By Aaron Cutler
By Amy Nicholson
By Simon Abrams
By Chris Klimek
By Nick Schager
By Stephanie Zacharek
By Stephanie Zacharek
By Alan Scherstuhl
Joe Wright's dust-blowing new adaptation of Anna Karenina faces a towering mountain of precedent: not only the greatest novel by the man Nabokov called "the greatest Russian writer of prose fiction," but the whole checkered history of Leo Tolstoy at the movies.
A visit to Tolstoy's imdb.com page gives the count a "writer" credit on 162 titles, including the first of a score of Anna adaptations in 1911, the year after the author's death. (The Kreutzer Sonata is particularly popular, probably because it contains a juicy murder.) The only work of the lot I've seen that achieves greatness — Robert Bresson's 1983 L'Argent — comes from a lesser story, "The Forged Coupon," and evinces the rare case of a filmmaker whose vision is powerful enough to overwhelm Tolstoy's. Because masterpieces of literature do not automatically make masterpieces of the screen, form-obsessed cinephiles rarely find common ground with fans of the British costume drama. (And, Slavic source aside, this Anna Karenina essentially is a British costume drama.)
Tolstoy's family epic has been smartly contoured to fit just more than two hours of screen time by Sir Tom Stoppard. Although principally a man of the theater, Stoppard is responsible for "literate" movies like Shakespeare in Love, as well as the screenplay to R.W. Fassbinder's clumsy adaptation of Nabokov's Despair, a film that proves the difficulty of moving great art from page to screen. As Nabokov says, "A tinge of poshlost" — the Russian phrase translates roughly as "kitsch" — "is often given by the cinema to the novel it distorts and coarsens in its crooked glass."
Unlike, say, Metro-Goldwyn-Mayer, Stoppard has retained the structure of Tolstoy's novel, which parallels two contrasting courtships — though the film, of course, favors the one with more sensational action and stars the title character. A wife and young mother, Anna — perhaps most famously played by Garbo, here by Keira Knightley — falls madly for a Russian officer, Vronsky (powder-puffed Aaron Taylor-Johnson, resembling the offspring of a nutcracker and Saint-Exupéry's Little Prince.) The first of this match's tragic consequences is Vronsky's jilting of Princess Kitty (Alicia Vikander) who, in the B story, is courted by the surly, shy, and awkward Levin (Domhnall Green). Levin is the bosom friend of Anna's philandering brother, Oblonsky (Matthew Macfadyen) — prey to the same governing passions as his sister and to none of the same social and legal reproach.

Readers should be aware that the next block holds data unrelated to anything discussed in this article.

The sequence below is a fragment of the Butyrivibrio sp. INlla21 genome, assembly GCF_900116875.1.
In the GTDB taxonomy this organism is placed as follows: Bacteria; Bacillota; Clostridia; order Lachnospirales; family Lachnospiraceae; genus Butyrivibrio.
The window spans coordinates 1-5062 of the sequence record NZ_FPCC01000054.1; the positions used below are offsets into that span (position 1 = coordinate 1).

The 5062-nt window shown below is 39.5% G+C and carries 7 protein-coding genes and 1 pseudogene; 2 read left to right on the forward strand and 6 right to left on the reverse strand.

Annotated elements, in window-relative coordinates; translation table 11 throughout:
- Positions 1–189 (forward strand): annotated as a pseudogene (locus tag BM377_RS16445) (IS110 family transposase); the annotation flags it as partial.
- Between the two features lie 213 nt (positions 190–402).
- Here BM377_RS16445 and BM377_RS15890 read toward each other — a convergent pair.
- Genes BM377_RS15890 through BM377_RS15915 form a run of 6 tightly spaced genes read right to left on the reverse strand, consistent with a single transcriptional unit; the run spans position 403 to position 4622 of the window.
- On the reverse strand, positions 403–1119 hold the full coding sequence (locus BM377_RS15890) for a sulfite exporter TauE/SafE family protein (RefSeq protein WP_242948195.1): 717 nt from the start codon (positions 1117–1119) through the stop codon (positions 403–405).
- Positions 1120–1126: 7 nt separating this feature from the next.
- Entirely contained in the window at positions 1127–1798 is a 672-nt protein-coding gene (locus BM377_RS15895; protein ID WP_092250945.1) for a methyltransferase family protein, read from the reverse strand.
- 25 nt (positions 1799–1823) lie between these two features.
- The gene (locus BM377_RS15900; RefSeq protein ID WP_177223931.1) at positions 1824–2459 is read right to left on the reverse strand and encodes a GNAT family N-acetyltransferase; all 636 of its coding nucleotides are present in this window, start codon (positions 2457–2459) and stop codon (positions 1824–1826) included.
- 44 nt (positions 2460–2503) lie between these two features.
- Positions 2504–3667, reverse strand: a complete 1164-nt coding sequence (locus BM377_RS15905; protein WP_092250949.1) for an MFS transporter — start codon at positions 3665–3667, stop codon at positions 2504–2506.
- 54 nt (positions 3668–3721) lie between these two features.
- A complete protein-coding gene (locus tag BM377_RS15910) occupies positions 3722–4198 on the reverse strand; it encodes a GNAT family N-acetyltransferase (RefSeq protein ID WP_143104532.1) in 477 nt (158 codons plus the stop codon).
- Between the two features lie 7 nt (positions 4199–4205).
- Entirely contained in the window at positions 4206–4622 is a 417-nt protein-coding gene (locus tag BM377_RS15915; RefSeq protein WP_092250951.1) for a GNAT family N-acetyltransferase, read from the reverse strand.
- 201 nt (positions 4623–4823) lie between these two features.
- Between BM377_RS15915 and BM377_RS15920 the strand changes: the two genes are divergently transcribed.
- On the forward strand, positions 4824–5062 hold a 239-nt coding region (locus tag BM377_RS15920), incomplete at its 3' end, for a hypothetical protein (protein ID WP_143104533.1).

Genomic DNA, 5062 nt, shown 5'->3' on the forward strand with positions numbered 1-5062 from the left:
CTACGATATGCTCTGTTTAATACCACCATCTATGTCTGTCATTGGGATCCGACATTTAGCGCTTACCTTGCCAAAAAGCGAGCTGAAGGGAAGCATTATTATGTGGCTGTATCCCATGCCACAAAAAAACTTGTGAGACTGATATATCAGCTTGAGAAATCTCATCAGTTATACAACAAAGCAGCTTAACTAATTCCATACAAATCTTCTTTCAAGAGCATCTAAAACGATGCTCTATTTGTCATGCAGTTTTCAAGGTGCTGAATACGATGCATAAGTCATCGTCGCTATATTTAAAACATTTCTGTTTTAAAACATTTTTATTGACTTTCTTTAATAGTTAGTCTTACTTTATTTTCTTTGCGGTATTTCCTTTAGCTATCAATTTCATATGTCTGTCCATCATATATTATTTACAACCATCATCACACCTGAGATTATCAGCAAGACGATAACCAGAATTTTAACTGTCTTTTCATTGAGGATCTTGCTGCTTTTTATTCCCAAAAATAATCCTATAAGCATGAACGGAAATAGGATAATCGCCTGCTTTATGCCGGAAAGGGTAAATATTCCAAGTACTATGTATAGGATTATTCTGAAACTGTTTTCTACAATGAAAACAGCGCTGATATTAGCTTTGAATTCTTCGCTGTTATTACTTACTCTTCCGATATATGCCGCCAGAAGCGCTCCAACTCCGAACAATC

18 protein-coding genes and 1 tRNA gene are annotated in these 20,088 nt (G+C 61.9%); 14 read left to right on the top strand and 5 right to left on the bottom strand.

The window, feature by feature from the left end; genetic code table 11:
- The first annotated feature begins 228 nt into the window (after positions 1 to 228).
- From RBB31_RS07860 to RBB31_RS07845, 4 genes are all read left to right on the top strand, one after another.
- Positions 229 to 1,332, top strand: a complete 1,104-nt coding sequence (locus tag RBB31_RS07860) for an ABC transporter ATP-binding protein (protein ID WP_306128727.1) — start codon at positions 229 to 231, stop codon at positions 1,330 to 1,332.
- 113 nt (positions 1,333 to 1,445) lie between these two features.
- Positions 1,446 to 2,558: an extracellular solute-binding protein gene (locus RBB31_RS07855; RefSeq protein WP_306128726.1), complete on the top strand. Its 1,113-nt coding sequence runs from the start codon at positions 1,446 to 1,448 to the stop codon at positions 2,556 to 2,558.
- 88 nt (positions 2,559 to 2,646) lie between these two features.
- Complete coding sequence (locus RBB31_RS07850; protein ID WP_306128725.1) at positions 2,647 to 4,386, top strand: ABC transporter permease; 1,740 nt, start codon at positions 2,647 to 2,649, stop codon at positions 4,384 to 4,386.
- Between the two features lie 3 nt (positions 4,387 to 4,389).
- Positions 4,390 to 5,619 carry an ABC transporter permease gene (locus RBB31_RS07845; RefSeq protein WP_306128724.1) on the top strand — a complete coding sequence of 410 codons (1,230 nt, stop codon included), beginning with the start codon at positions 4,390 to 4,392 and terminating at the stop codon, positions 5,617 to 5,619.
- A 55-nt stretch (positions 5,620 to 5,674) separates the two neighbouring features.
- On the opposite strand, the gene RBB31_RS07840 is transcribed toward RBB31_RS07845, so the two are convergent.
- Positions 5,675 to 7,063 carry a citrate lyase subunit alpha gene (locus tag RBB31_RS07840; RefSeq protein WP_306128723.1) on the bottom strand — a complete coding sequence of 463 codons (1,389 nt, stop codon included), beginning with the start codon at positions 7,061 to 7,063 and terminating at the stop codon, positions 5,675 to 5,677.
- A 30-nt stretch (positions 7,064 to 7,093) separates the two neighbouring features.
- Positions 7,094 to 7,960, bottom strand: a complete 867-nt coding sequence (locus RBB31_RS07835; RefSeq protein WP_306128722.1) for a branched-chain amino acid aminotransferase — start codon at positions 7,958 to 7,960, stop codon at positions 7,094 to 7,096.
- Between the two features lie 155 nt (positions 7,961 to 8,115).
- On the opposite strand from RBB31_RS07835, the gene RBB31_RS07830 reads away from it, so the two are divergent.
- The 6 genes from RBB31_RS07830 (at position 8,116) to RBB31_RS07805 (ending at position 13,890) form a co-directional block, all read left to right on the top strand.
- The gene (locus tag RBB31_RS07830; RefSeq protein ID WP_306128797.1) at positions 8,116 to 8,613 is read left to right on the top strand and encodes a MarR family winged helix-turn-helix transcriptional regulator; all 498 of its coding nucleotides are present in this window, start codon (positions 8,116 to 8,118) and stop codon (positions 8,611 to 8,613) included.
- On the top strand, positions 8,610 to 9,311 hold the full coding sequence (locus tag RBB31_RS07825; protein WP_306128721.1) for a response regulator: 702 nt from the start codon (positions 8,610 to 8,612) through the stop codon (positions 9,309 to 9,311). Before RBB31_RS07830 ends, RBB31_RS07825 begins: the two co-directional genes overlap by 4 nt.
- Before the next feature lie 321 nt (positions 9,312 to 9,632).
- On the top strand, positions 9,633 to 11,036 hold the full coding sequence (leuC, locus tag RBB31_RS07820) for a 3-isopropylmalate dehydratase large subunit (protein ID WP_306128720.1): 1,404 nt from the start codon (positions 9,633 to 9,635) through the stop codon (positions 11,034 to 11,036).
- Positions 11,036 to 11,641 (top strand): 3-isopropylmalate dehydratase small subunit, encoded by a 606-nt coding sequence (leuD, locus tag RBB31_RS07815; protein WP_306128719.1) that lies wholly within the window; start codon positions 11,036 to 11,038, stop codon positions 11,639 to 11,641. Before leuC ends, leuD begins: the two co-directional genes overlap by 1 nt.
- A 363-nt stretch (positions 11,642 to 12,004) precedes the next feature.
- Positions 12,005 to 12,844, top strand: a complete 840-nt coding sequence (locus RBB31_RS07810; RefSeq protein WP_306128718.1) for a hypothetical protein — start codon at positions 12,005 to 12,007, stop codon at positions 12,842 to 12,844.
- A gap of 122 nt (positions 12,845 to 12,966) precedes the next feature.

It is not Stoppard, but director Wright (Knightley's collaborator on Pride & Prejudice and Atonement) who is responsible for the most immediately striking aspect of this Anna, the self-conscious "theatricality" of its staging. Dutiful to the text, the film begins in Oblonsky's study — but this study is located in the proscenium arch of an empty theater, while an invisible orchestra is heard to tune. Wright misses few opportunities to emphasize the artifice: Painted backdrops lower into place; a toy train becomes the fateful, fatal express to St. Petersburg; the daily routine in Oblonsky's office is a choreographed dance; the disgraced Anna is shunned by society at the Petersburg theater and she's hit with a spotlight.
Away from those stage spaces where society goes to see and be seen, the scenery is a dingy backstage or the catwalks between the fly galleries, populated by the gray and downtrodden — Onstage, Backstage instead of Upstairs, Downstairs. Wright's gambit should be refreshing, but, in action, it often feels like a pricier, self-amused version of a shopworn "experiment" made for East German television in the '80s. It's all in the service of such a commonplace argument that it cannot be received as a simple pleasure. The movie's big idea: that life among the aristocratic class of the 19th century was entirely a matter of histrionics, of stagecraft if you will. This understanding is, however, intrinsic to our collective presupposition of the period by now — to say anything else might be truly revolutionary— while the attempted contrast between Anna and Levin's worlds is muddled by the exceedingly picturesque and painterly out-of-doors photography.
Thankfully, the men and women populating Wright's little theater are something more than cutouts. Once deprived of the atmosphere of society to which she's acclimated, pre-Raphaelite-glamorous Knightley's emotions come through with a gasping immediacy, and the handling of Anna and Vronsky's inexorable slide into mutual resentment strikes the right note of walls-closing-in claustrophobia. Jude Law deserves special notice as Anna's cuckolded husband, Karenin; his stillness is commanding, curtly conveying both Karenin's fineness as a man and impossibility as a mate. Just as the characters created by Tolstoy the artist got the advantage of Tolstoy the polemicist — at least until the end of his life — so these confoundingly good performances gradually win the movie from Wright's puerile conceit, giving us an Anna Karenina if not for the ages, than at least for an evening.
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